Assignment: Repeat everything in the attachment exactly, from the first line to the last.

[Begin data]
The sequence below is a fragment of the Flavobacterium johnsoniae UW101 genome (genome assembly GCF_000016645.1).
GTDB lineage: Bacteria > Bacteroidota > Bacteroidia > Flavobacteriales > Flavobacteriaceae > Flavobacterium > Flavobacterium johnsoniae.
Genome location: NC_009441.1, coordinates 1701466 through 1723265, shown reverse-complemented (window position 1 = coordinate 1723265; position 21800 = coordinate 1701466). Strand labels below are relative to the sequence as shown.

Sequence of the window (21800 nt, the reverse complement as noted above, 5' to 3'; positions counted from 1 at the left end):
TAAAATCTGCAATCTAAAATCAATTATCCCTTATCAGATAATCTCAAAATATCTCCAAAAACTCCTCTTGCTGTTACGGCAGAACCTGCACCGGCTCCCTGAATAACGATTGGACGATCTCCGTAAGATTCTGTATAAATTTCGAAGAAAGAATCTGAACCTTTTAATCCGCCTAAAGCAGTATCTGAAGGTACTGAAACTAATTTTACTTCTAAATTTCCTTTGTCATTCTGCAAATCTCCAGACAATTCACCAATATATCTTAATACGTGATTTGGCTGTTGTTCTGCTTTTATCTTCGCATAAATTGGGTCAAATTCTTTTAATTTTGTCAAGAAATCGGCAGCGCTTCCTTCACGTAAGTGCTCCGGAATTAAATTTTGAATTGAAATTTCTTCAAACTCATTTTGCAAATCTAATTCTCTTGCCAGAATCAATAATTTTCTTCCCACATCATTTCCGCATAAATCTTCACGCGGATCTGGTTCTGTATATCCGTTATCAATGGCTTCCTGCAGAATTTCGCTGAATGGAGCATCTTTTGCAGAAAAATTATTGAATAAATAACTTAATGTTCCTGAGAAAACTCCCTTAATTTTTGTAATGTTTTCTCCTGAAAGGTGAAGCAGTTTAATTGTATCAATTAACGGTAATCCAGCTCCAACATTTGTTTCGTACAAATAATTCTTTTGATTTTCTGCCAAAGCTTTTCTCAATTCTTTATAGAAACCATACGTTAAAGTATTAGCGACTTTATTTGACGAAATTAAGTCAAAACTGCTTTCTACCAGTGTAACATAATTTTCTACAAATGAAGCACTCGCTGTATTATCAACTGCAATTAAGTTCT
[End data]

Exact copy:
The sequence below is a fragment of the Flavobacterium johnsoniae UW101 genome (genome assembly GCF_000016645.1).
GTDB lineage: Bacteria > Bacteroidota > Bacteroidia > Flavobacteriales > Flavobacteriaceae > Flavobacterium > Flavobacterium johnsoniae.
Genome location: NC_009441.1, coordinates 1701466 through 1723265, shown reverse-complemented (window position 1 = coordinate 1723265; position 21800 = coordinate 1701466). Strand labels below are relative to the sequence as shown.

Sequence of the window (21800 nt, the reverse complement as noted above, 5' to 3'; positions counted from 1 at the left end):
TAAAATCTGCAATCTAAAATCAATTATCCCTTATCAGATAATCTCAAAATATCTCCAAAAACTCCTCTTGCTGTTACGGCAGAACCTGCACCGGCTCCCTGAATAACGATTGGACGATCTCCGTAAGATTCTGTATAAATTTCGAAGAAAGAATCTGAACCTTTTAATCCGCCTAAAGCAGTATCTGAAGGTACTGAAACTAATTTTACTTCTAAATTTCCTTTGTCATTCTGCAAATCTCCAGACAATTCACCAATATATCTTAATACGTGATTTGGCTGTTGTTCTGCTTTTATCTTCGCATAAATTGGGTCAAATTCTTTTAATTTTGTCAAGAAATCGGCAGCGCTTCCTTCACGTAAGTGCTCCGGAATTAAATTTTGAATTGAAATTTCTTCAAACTCATTTTGCAAATCTAATTCTCTTGCCAGAATCAATAATTTTCTTCCCACATCATTTCCGCATAAATCTTCACGCGGATCTGGTTCTGTATATCCGTTATCAATGGCTTCCTGCAGAATTTCGCTGAATGGAGCATCTTTTGCAGAAAAATTATTGAATAAATAACTTAATGTTCCTGAGAAAACTCCCTTAATTTTTGTAATGTTTTCTCCTGAAAGGTGAAGCAGTTTAATTGTATCAATTAACGGTAATCCAGCTCCAACATTTGTTTCGTACAAATAATTCTTTTGATTTTCTGCCAAAGCTTTTCTCAATTCTTTATAGAAACCATACGTTAAAGTATTAGCGACTTTATTTGACGAAATTAAGTCAAAACTGCTTTCTACCAGTGTAACATAATTTTCTACAAATGAAGCACTCGCTGTATTATCAACTGCAATTAAGTTCT